Grocery shopping is getting faster and easier across the country with the expansion of the unique services being offered by Toronto-based Penguin Pick-Up – a network of 76 free, convenient pick-up locations for online purchases.
Just recently the company announced the grand opening of two new Penguin Pick-Up/Walmart locations at Yonge and Eglinton and Queen’s Quay.
“Penguin Pick-Up is a network of locations which you can ship your online orders to on your behalf and at the same time the retailers can use our network to distribute online orders,” said Nielsen.
“The benefit for retailers is that they save a lot of money shipping many orders to one location instead of many orders to many locations. The benefit for you as a consumer is that you don’t need to worry about being home when delivery takes place. We’re trying to take the cost aspect out of the last mile. So we call it the other solution for the last mile. But we’re also taking all the frustrations away from the last mile.”
In Toronto, customers, with just a few clicks, can place their grocery order online at walmart.ca/grocery, select a convenient time and location and enjoy free pickup.
“The new co-branded Penguin Pick-Up/Walmart locations allow us to better serve more Toronto households, especially those that don’t have a Walmart Supercentre nearby,” said Daryl Porter, Vice President of omni-channel operations and online grocery at Walmart Canada, in a statement. “We continue to invest in services to make every day easier for busy Canadians and that includes offering greater flexibility and convenience to shop for groceries.
“Right now, this format is still new for us. The Pick-Up locations are an important part of our urban/city strategy and they could definitely work in other markets. However, we don’t have anything to announce at this time.”
Penguin Pick-Up has 37 locations in the Greater Toronto Area. The company’s physical locations are branded with signage. Customers can ship anything to Penguin Pick-Up from any online retailer in the world.
Nielsen said the company’s growth has been at “a pretty good pace” since its inception. When asked how many locations he foresees eventually, he replied: “Hundreds.”
“But we really want to follow where retailers and consumers are having the biggest challenges to meet,” he said. “Over time, we found that in particular urban areas, and in particular in areas where there’s high density . . . that’s where the biggest challenge comes in to the last mile. It’s not our only focus but that’s where we see that we are solving an immediate problem for retailers and consumers.”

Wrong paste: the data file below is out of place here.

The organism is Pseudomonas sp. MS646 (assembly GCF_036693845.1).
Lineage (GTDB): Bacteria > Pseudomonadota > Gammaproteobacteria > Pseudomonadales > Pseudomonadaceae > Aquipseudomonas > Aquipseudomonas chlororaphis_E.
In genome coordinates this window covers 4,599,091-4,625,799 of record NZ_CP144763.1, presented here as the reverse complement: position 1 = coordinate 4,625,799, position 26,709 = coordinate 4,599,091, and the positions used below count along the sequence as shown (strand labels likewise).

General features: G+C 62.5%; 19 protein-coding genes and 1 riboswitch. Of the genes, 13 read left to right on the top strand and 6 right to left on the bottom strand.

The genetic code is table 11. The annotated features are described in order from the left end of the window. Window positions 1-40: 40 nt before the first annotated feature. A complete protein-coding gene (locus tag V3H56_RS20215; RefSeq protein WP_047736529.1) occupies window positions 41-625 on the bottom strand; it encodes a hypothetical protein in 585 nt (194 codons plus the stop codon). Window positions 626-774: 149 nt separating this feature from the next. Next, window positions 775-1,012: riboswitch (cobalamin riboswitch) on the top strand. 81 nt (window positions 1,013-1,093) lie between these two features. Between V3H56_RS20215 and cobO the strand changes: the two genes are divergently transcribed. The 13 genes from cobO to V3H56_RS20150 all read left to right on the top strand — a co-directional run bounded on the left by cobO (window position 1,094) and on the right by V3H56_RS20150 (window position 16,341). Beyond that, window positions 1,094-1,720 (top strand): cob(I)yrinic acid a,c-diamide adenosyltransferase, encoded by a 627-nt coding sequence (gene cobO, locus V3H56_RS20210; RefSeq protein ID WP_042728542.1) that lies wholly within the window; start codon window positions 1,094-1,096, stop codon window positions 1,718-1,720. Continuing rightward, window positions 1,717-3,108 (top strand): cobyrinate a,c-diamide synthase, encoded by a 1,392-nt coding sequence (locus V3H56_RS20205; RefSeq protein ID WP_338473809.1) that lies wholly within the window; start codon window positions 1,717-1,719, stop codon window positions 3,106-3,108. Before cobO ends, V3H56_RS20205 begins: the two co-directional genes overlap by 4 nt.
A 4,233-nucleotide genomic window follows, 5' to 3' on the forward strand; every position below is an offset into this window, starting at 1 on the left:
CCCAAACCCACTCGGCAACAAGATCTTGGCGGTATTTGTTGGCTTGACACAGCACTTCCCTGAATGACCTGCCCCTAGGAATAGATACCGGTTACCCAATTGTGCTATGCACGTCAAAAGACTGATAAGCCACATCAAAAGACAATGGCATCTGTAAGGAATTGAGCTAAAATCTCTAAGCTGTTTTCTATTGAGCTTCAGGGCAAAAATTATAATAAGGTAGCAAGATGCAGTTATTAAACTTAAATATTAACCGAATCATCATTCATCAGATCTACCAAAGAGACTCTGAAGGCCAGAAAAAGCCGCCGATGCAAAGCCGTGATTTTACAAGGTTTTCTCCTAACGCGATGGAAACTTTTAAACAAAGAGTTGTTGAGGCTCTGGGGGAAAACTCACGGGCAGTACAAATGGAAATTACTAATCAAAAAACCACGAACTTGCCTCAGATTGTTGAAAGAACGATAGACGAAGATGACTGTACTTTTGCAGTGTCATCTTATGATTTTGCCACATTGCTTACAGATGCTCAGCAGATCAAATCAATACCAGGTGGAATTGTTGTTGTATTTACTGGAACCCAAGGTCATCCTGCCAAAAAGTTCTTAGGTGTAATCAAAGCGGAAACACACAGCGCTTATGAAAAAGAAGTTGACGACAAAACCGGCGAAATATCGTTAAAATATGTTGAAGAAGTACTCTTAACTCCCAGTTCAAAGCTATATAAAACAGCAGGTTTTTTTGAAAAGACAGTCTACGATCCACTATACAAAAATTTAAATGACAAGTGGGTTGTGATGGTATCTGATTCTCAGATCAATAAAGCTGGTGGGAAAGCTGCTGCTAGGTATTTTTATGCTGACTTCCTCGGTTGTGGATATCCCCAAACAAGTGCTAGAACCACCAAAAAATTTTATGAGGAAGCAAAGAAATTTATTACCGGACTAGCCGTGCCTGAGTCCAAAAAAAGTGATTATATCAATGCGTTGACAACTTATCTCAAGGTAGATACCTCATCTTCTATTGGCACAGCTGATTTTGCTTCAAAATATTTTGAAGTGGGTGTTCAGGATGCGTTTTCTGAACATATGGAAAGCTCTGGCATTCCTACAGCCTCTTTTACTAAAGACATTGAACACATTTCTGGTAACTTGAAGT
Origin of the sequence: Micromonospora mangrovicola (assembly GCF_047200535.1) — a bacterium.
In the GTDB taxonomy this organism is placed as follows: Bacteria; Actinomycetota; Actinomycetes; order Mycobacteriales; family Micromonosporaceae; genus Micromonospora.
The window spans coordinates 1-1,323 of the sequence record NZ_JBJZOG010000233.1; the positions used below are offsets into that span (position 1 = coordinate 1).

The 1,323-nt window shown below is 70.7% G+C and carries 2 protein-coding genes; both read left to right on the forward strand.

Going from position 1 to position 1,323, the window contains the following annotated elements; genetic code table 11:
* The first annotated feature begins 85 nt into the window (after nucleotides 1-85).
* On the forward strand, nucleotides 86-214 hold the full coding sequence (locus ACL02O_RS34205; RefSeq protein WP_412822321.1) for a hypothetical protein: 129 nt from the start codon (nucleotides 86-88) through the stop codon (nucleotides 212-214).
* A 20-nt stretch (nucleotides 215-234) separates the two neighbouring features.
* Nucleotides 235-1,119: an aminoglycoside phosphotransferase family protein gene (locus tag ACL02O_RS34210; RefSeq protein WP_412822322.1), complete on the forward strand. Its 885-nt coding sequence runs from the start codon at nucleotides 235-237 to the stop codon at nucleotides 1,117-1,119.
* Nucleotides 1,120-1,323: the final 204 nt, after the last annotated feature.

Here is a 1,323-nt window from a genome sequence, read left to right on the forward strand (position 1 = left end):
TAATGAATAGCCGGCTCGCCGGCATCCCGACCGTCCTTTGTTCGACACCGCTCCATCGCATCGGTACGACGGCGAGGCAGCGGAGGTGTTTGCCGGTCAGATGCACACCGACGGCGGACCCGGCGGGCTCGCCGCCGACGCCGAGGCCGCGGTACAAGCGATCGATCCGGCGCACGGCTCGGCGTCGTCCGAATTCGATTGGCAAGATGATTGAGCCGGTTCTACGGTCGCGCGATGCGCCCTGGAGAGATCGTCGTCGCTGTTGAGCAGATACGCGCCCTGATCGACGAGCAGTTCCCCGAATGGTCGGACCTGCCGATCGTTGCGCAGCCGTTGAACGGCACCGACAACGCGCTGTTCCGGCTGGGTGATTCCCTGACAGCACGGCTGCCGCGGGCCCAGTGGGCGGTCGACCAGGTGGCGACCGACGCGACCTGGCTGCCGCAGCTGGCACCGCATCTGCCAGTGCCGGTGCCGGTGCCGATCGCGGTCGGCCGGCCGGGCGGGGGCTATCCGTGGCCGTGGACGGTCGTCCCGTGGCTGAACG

Nielsen said the Penguin Pick-Up locations are equipped with freezers and coolers to store food. The locations, which are open 7 a.m. to 9 p.m. on weekdays and 10 a.m. to 6 p.m. on weekends, can store fresh and frozen food as well as hard goods such as electronics and apparel.
Since its launch in 2014, Penguin Pick-Up has received packages from over 5,000 retailers in 11 countries.
The company also operates Penguin Fresh which sells farm fresh food – a farmers’ market online. Consumers can choose food from local suppliers and farmers.
Recently, Metro Supply Chain Group Inc. (Metro) announced that it had finalized an agreement with Penguin Pick-Up to add that company’s convenient online purchase pick-up locations to its expanding direct-to-consumer delivery choices.
“Regardless of which provider actually fulfills the last mile to the consumer, it’s the retailer who takes the reputation hit for any inconvenience that can arise during that part of the transaction,” said Metro’s Head of Ecommerce Development, Tony Jasinski, in a statement. “From ‘sorry we missed you’ slips through stolen packages, the process is fraught with variables. Offering options like Penguin Pick-Up that replace the potential for human error with a consistent, predictable last mile experience helps our retailers go from online shopping cart to repeat customer that much faster.”